On our last day in Xi’an the sun finally decided to show its face, so it was good that we had saved the bike ride along the city walls till the end. We mounted the wall from the south gate which was conveniently right next to our hostel and rented bikes right at the top. The bike ride, including MANY photo stops (I’m surprised Jodee didn’t leave me behind), took just over 100 minutes to do the 14km circuit. Now that I can ride a bike I’m a little obsessed. As with Guilin, I think this was one of the best parts of the trip, and we didn’t even eat anything during it.
The city walls date back about 300 years, I believe, and are in great condition (they go completely around, which is already astounding). They are thicker at the bottom than at the top, and the top, where we biked, slopes slightly towards the center, which was tricky for my beginner skills.
From that viewpoint I got to see the diversity of Xi’an and understand a little better how the Chinese live. We passed some apartment buildings that had small units but were nice enough (they reminded me of shorter versions of Co-op City in the Bronx), some buildings that were built with pagoda-style roofs and seemed fancy, some one- and two-storey hovels with corrugated tin roofs, some concrete buildings with prison-cell-looking apartments next to huge plots of building rubble with unfortunate people picking through the debris.
One building looked like a two-storey mini-storage facility. Along the side of the building were metal garage doors that were all open to reveal one-room apartments with tiny beds, make-shift kitchens with boiling pots, lines hanging laundry, and people milling about inside. The strange thing about this “apartment” building is that the people inside looked like they should be living somewhere else completely. One woman was wearing cool high-heeled black boots, a vivid purple sweater dress and her hair was done neatly and stylishly – if she washed those clothes and that hair in that dusty hole it did not look it. I wonder if these people even have running water in their storage units or if there are taps along the outside – the building just didn’t look like it was built for people to live in. Looking at these houses made me wonder what all the people we’ve come into contact with go home to – our guide at Hua Shan with the perfect English, the kids who work at our hostel and are clearly educated…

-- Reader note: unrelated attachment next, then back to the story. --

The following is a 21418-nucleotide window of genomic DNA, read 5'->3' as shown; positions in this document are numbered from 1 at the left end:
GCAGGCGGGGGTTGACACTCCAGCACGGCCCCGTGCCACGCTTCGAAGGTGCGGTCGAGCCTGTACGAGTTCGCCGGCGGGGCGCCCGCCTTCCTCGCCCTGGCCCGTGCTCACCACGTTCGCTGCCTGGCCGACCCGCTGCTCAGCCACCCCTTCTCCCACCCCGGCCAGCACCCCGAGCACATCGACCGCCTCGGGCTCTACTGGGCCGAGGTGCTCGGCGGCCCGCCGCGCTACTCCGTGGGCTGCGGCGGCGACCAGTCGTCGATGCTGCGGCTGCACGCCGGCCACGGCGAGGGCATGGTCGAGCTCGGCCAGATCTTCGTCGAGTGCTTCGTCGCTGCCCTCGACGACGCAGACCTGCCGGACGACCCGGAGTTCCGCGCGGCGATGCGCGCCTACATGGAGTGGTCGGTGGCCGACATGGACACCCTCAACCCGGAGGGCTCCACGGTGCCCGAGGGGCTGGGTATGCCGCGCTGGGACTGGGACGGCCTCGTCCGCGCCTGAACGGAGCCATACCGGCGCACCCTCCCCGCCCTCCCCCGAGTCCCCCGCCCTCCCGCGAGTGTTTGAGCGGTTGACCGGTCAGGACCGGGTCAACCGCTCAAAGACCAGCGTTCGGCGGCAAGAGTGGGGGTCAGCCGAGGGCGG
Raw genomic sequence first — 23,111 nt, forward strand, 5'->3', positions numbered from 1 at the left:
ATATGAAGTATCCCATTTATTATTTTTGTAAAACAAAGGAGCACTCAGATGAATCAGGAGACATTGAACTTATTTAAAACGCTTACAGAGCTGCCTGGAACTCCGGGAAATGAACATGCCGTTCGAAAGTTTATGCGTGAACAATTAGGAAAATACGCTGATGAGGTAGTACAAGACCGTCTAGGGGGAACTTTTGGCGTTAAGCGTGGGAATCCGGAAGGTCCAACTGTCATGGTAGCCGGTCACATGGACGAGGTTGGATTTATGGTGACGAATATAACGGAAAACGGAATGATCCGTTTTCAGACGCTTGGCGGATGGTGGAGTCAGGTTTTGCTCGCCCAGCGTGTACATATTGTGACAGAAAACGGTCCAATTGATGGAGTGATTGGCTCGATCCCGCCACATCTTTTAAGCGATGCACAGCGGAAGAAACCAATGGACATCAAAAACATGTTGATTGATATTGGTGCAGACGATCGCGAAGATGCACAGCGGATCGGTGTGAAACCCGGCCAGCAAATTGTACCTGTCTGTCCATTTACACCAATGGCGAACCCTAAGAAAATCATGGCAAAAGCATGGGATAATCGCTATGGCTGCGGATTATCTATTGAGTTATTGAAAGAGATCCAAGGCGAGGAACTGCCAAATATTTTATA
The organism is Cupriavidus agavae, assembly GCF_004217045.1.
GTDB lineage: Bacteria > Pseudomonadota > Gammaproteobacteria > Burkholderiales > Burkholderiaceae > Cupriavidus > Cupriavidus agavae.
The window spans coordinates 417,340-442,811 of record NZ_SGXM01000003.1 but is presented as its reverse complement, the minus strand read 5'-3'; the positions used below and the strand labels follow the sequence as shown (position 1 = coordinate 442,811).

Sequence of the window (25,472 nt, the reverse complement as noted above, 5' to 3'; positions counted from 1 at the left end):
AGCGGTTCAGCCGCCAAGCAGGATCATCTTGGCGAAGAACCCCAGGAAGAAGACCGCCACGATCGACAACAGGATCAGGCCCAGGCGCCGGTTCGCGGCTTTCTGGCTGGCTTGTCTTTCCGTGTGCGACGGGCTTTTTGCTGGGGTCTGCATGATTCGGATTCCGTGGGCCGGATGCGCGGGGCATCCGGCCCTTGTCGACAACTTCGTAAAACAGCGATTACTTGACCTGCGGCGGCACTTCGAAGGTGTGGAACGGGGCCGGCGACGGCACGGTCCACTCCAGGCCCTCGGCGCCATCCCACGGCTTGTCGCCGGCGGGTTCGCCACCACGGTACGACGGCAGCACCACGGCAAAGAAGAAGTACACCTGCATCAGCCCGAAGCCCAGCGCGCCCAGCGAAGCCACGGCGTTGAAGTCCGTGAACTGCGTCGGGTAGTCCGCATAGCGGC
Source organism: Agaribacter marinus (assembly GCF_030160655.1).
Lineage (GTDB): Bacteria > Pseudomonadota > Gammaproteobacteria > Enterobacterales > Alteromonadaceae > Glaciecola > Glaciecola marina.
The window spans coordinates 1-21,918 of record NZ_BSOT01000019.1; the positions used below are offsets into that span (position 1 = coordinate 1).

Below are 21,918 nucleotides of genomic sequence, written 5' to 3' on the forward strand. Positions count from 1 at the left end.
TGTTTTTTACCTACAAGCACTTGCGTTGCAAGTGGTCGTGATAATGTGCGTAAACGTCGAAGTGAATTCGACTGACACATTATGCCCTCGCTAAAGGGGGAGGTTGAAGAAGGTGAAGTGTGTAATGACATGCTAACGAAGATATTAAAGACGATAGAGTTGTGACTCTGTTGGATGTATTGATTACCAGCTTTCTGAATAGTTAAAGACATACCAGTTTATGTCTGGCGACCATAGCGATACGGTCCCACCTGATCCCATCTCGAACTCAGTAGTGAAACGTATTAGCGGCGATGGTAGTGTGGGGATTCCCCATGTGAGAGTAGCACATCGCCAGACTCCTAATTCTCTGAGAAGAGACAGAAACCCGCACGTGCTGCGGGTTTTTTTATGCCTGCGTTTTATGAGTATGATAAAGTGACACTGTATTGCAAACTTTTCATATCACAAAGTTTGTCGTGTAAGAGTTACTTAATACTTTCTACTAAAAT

In general I’m wondering how housing works in communism (mixed with “capitalism with Chinese characteristics,” as the government says). Do people pay rent? If not then how does the government decide who gets what level of housing? I’m going to have to ask Prof Cheung on Monday.
We went back to the Muslim Quarter for street food lunch after our ride, which was as delicious as yesterday. We tried four new things:
• Spicy cube noodles (they look like pieces of clear white jello) with green onions and hot peppers that they cook in huge iron woks on the street.
• Dumplings that were round with a high bread-to-filling ratio (they were almost like Central European dumplings) and very gooey, slimy-tasting insides; we’ve decided we’re not huge fans of meat-filled things in the Muslim Quarter because they tend to taste uncooked.
• Deep fried orange-colored patty that all the Chinese people eat – I was hoping it would be filled with pork, but of course it’s the Muslim Quarter, so in fact it was some kind of semi-sweet bread with black bean filling… less exciting.
• Deep-fried chips of sorts that were in an old popcorn-style vending cart; they were the crispy noodles they serve in the US with hot and sour soup, which I knew, but I pretended I didn’t know what they were so I could justify buying a bag of them.